Proud to be Thai: The Puzzling Absence of Ethnicity-Based Political Cleavages in Northeastern Thailand
Underneath the veneer of a homogenous state-approved Thai ethnicity, Thailand is home to a heterogeneous population. Only about one-third of Thailand's inhabitants speak the national language as their mother tongue; multiple alternate ethnolinguistic groups comprise the remainder of the population, with the Lao in the northeast, often called Isan people, being the largest at 28 percent of the population. Ethnic divisions closely align with areas of political party strength: the Thai Rak Thai Party and its subsequent incarnations have enjoyed strong support from Isan people and Khammuang speakers in the north while the Democrat Party dominates among the Thai- and Paktay-speaking people of the central plains and the south. Despite this confluence of ethnicity and political party support, we see very little mobilization along ethnic cleavages. Why? I argue that ethnic mobilization remains minimal because of the large-scale public acceptance and embrace of the government-approved Thai identity. Even among the country's most disadvantaged, such as Isan people, support is still strong for "Thai-ness." Most inhabitants of Thailand espouse the mantra that to be Thai is superior to being labelled as part of an alternate ethnic group. I demonstrate this through the application of large-scale survey data as well as a set of interviews with self-identified Isan people. The findings suggest that the Thai state has successfully inculcated a sense of national identity among the Isan people and that ethnic mobilization is hindered by ardent nationalism.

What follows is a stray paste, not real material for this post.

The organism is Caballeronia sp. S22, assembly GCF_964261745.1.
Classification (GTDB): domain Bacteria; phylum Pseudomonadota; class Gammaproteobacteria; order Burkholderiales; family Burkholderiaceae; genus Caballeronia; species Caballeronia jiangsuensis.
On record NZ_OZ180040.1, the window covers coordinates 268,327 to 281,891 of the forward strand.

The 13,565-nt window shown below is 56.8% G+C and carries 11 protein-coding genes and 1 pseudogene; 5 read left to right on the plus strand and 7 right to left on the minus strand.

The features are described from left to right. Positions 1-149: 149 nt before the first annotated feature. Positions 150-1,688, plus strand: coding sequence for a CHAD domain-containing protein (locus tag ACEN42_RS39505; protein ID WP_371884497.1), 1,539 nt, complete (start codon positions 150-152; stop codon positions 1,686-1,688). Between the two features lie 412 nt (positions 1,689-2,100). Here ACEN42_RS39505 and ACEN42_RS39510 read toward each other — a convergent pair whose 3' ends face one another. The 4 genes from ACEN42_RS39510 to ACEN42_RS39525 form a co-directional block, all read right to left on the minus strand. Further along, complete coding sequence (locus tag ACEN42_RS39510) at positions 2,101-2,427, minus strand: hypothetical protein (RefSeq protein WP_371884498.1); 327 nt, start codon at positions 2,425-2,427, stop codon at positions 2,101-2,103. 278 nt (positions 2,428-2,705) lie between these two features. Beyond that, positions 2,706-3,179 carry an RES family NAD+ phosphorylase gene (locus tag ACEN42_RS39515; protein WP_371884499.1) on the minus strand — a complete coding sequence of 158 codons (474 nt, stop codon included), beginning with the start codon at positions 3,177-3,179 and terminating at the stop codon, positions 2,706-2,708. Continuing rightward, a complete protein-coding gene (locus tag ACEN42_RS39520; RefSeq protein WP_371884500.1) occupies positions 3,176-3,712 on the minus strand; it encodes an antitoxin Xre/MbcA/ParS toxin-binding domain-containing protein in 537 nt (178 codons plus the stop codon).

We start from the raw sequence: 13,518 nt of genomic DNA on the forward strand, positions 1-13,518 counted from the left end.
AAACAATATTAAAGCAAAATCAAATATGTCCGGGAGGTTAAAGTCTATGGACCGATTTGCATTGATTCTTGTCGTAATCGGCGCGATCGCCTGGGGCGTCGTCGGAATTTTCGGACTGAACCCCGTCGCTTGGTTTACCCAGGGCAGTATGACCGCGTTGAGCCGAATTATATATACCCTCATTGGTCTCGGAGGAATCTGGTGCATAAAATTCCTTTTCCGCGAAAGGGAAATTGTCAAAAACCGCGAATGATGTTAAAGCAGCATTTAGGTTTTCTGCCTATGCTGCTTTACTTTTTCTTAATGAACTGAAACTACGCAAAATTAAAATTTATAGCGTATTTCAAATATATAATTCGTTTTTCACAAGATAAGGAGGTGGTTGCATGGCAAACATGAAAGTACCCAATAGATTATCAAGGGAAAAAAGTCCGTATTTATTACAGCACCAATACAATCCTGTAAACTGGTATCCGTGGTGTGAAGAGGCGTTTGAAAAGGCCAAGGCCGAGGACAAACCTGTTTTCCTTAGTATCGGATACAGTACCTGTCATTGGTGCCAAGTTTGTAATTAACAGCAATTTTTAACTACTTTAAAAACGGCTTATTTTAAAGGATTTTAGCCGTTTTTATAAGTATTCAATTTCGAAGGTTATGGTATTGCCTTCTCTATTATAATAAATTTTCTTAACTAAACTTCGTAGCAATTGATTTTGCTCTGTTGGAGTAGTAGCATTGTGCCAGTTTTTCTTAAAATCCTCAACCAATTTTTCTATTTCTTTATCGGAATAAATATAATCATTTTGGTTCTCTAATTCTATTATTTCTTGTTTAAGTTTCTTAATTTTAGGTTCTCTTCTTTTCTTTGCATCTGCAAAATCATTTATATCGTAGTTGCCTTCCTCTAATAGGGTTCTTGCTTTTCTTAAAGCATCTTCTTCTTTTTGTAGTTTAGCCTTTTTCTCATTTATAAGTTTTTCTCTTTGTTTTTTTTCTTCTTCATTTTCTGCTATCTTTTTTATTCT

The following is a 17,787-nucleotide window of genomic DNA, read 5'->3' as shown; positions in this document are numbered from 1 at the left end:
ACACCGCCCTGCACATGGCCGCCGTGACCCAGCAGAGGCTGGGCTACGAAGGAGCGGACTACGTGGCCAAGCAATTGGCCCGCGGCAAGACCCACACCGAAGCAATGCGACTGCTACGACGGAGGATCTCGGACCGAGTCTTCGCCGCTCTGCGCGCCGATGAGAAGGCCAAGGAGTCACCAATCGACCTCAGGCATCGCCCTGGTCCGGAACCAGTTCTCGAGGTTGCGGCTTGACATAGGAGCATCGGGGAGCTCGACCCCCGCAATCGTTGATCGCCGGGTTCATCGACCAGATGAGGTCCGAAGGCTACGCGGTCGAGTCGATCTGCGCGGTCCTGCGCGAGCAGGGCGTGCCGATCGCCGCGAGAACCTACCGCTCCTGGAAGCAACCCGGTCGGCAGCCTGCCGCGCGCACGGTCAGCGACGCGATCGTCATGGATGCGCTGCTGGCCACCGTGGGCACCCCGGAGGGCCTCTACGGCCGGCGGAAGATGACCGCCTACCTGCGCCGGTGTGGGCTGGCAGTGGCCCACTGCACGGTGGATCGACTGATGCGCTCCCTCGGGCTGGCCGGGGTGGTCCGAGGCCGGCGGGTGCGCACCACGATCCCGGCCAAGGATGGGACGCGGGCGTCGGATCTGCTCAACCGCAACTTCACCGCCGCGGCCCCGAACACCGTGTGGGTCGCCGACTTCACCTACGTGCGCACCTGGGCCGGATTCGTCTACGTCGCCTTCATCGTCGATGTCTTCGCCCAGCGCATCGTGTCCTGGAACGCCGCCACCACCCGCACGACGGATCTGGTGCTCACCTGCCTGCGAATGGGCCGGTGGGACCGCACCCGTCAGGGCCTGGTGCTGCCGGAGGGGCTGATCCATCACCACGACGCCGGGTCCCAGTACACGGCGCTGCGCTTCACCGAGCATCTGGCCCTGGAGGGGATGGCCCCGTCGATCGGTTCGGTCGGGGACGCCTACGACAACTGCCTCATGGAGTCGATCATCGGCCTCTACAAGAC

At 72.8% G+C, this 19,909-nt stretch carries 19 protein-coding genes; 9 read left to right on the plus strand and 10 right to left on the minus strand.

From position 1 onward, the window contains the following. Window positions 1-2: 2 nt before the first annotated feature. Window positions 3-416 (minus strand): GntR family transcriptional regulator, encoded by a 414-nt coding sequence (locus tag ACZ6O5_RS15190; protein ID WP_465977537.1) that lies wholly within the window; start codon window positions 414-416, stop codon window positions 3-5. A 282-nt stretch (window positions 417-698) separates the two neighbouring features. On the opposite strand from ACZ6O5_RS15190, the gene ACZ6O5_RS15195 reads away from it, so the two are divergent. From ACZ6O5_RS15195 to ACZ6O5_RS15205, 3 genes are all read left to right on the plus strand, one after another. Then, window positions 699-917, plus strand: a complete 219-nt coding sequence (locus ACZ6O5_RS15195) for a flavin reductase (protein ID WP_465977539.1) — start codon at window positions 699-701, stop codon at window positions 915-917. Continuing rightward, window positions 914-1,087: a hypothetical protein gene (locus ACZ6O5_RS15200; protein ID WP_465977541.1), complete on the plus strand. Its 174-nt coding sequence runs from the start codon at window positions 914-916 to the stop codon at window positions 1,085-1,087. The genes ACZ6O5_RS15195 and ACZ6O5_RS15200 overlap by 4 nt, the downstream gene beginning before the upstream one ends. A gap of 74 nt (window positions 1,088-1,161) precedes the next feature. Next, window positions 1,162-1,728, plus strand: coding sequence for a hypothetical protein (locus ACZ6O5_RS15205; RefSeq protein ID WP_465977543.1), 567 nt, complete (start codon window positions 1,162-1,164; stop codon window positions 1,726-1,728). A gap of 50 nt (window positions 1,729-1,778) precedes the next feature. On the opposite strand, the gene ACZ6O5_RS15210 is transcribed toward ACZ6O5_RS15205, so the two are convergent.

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Document Type: Research Article
Publication date: June 1, 2019
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